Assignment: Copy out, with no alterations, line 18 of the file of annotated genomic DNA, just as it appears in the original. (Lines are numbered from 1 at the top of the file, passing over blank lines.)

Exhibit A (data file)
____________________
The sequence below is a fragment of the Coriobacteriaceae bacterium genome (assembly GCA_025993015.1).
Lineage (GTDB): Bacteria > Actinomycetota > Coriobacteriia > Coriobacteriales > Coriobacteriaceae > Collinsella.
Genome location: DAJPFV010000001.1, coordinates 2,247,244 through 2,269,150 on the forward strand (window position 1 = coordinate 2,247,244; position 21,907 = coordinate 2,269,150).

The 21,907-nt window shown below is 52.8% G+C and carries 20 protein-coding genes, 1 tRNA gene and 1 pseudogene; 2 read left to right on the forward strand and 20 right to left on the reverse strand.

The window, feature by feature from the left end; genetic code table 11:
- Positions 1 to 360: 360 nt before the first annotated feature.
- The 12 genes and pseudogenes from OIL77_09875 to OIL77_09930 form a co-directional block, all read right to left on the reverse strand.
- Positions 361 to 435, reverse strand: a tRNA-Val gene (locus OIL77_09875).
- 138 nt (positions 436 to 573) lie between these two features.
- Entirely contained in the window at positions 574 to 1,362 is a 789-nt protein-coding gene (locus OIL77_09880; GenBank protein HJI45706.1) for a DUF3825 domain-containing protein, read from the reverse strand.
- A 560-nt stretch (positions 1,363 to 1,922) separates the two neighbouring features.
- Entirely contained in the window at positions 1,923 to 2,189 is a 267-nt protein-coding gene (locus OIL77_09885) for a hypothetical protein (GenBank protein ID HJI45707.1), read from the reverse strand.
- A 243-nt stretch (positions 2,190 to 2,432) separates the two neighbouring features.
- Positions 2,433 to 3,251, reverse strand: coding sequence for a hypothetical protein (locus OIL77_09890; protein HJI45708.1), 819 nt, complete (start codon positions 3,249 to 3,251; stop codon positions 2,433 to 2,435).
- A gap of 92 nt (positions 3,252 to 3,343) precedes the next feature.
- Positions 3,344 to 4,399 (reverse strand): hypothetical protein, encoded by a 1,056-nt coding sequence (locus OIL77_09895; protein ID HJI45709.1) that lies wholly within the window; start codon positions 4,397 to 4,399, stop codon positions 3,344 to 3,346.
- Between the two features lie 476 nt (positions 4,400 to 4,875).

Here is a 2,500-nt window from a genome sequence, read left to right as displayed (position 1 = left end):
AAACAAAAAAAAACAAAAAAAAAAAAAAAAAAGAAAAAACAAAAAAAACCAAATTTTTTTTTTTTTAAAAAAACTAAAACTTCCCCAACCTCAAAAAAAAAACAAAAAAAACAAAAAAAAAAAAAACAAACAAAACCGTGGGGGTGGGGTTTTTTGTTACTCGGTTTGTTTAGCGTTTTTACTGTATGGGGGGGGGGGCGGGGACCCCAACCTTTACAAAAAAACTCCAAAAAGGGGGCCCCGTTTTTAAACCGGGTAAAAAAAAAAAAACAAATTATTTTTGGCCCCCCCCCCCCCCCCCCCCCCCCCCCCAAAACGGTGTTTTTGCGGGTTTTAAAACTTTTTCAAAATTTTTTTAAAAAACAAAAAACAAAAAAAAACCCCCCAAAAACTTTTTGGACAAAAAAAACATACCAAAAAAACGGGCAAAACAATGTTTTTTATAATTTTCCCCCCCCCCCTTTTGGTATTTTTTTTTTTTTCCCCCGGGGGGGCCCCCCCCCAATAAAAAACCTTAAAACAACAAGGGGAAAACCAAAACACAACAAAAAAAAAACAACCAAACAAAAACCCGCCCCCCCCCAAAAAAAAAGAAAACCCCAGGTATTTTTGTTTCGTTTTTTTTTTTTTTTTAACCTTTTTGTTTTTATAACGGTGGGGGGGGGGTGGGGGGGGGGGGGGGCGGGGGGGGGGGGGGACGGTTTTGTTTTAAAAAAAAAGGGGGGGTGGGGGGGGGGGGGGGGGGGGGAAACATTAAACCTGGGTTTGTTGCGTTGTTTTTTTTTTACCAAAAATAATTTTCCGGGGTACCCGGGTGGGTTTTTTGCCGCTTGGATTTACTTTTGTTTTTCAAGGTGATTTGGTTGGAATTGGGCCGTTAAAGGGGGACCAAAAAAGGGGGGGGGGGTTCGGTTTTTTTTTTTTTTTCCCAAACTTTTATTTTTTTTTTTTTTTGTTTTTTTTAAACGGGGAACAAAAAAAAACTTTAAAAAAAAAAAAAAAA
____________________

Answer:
Here is a 2,500-nt window from a genome sequence, read left to right as displayed (position 1 = left end):